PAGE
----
The European Commission recently published its proposal for a new EU venture capital framework as part of its action plan to improve access to finance for small and medium-sized enterprises (SMEs). If adopted, the new regime would make it easier for managers of EU venture capital funds to market their funds and raise capital across the EU.
The proposed venture capital regime intends to address what are perceived to be the main weaknesses of the European venture capital industry, particularly when compared to the thriving US venture capital market:
– Difficulties in raising capital from institutional investors;
– the quality of available investment opportunities; and
– the fragmentation of the market along national lines.
Who would the proposed new regime apply to?
The regime is proposed to apply to EU-established managers of ‘qualifying venture capital funds’ with assets under management not exceeding €500
A ‘qualifying venture capital fund’ is a fund that invests at least 70% of its capital in SMEs, i.e., undertakings which:
– are not listed on a regulated market (note that self-regulated markets such as the LSE’s AIM are not regulated markets; an AIM company could therefore fall within the definition of ‘qualifying portfolio undertaking’ provided it meets the other criteria listed below);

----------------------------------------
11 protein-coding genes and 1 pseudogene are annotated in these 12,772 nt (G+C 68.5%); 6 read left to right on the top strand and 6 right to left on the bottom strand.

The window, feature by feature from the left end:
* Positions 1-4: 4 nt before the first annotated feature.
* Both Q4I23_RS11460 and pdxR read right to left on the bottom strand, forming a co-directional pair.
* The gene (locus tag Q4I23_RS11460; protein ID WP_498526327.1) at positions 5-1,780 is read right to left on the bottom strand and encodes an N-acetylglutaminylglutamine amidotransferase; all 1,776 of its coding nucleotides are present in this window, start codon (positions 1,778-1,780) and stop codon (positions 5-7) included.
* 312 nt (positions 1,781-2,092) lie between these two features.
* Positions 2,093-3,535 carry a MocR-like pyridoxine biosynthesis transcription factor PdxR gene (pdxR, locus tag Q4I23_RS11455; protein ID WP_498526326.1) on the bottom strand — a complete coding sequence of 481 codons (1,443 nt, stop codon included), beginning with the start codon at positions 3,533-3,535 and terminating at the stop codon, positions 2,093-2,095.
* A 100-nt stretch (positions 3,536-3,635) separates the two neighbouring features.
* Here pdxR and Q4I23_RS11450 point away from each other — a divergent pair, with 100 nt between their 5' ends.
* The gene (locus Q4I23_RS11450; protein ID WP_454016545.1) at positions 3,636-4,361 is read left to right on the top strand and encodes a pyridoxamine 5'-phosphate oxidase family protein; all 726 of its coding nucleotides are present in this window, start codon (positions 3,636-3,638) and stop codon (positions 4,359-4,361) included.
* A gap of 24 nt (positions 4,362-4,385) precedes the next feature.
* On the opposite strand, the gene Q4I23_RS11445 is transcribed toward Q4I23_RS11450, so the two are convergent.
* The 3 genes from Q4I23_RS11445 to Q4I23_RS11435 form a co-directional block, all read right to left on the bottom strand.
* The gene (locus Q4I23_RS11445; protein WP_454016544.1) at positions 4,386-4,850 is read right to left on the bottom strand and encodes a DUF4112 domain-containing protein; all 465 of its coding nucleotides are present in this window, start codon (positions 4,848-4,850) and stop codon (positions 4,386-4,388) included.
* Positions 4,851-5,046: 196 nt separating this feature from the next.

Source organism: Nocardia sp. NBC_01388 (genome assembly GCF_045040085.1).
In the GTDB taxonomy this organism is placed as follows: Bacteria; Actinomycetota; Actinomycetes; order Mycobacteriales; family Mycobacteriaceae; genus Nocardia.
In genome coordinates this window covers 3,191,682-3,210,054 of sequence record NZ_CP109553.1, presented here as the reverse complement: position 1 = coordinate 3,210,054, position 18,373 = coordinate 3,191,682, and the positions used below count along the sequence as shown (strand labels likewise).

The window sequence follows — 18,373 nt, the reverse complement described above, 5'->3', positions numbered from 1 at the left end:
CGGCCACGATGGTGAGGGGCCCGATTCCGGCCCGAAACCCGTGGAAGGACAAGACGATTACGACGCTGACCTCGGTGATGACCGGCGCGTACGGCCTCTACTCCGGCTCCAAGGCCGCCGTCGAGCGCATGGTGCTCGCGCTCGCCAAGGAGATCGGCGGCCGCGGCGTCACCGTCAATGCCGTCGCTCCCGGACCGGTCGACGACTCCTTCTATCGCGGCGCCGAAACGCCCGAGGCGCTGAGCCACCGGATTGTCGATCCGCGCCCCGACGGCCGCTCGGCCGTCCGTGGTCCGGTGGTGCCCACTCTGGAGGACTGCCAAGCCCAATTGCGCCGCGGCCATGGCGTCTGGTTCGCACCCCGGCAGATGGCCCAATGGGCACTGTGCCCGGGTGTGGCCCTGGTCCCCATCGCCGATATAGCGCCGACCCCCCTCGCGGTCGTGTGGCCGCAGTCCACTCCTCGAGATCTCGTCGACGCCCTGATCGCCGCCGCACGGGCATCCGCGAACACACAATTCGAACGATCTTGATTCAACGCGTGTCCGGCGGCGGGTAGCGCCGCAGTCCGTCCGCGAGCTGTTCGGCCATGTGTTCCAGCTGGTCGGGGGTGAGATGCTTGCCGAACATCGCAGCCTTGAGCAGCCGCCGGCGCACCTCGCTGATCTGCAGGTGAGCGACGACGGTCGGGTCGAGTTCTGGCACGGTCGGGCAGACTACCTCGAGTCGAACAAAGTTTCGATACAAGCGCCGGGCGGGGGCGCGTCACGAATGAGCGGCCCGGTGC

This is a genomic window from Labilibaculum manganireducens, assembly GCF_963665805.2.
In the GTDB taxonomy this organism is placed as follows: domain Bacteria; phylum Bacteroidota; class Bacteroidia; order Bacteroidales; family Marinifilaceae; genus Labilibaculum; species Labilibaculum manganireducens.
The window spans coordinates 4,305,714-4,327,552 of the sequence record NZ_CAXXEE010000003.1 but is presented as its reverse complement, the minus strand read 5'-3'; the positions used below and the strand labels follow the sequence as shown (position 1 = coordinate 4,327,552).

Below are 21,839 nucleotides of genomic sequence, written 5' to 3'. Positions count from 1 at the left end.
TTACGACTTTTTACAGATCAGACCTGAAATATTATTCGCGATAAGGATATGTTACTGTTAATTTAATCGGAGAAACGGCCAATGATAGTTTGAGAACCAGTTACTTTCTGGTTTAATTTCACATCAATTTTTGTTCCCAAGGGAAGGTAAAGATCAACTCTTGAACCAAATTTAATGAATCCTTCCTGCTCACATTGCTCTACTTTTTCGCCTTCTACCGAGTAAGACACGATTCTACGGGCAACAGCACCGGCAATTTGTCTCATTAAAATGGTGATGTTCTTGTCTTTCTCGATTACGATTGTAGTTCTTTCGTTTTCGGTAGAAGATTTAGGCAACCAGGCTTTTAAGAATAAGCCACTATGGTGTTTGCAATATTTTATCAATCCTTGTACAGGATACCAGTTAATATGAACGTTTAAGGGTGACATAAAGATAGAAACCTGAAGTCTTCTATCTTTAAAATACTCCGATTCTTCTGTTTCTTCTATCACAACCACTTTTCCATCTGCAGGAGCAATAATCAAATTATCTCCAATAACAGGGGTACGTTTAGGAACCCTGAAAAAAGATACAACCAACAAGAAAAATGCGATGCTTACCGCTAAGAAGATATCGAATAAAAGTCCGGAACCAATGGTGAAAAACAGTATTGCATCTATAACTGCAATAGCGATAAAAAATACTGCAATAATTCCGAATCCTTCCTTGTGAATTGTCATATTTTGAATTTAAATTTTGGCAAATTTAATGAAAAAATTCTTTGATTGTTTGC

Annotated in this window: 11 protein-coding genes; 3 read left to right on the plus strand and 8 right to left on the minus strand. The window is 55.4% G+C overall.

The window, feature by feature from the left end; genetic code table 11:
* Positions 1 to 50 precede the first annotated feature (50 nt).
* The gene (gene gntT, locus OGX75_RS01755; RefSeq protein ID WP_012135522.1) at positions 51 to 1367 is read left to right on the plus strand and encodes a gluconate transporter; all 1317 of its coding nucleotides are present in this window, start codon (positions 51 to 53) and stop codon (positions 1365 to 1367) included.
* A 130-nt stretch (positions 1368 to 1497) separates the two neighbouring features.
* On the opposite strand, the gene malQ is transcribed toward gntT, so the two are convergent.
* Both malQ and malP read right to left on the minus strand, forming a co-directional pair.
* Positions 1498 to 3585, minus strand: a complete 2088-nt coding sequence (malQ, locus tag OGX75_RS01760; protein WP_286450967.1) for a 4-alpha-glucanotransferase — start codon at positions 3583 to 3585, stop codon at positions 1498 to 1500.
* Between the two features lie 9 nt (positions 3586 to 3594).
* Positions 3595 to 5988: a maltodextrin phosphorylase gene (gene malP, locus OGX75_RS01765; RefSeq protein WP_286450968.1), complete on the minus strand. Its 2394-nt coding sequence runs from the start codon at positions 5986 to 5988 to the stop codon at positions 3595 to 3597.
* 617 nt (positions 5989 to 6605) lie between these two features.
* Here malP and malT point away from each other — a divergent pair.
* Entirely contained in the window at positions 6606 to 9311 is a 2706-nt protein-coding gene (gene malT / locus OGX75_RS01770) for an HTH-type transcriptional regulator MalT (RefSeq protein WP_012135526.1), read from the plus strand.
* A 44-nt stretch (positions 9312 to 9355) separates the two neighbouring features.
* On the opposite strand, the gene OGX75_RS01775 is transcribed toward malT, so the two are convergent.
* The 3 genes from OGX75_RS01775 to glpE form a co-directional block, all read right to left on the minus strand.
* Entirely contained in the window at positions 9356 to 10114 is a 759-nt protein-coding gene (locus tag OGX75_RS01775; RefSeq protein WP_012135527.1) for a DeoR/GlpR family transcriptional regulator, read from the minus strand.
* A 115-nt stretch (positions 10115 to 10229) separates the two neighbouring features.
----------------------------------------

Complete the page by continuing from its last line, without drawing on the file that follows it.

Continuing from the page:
– are not itself funds;
– employ fewer than 250 persons; and
– have an annual turnover of no more than €50 million or an annual balance sheet total of no more than €43 million.
The new marketing passport
Managers of qualifying venture capital funds can apply for the use of the designation ‘European venture capital fund’ when marketing such funds in the EU provided they comply with certain conditions relating to, among others, portfolio composition, leverage, and eligible investors. Once registered in their home Member State, qualifying venture capital funds can be marketed across the EU without further registration.
Relationship to the AIFM Directive
The Alternative Investment Fund Managers Directive (AIFM Directive) and the proposed European venture capital regime, if adopted, will co-exist as autonomous legal acts and complement each other. Investment managers with assets under management below the AIFM Directive threshold will therefore have the option to either opt-in to the more restrictive regime of the AIFM Directive or register under the ‘lighter’ regime of the proposed European venture capital funds regulation.
The proposed regulation has been passed to the European Parliament and the EU Council for negotiation and is scheduled to be adopted by June 2012. It was made in the form of a regulation rather than a directive and will therefore, once adopted, be immediately binding for Member States on a par with national law. The proposed regulation provides that it shall apply from 22 July 2013.
The EC proposal to create an internal market for venture capital is a welcome step in closing the finance gap left by the 2008 and 2009 financial crisis and improving SMEs’ access to finance. However, further steps will need to be taken, in particular in relation to removing existing tax obstacles to cross-border venture capital investment, to breathe life into the underdeveloped European venture capital industry and make it more attractive for both SMEs and venture capitalists.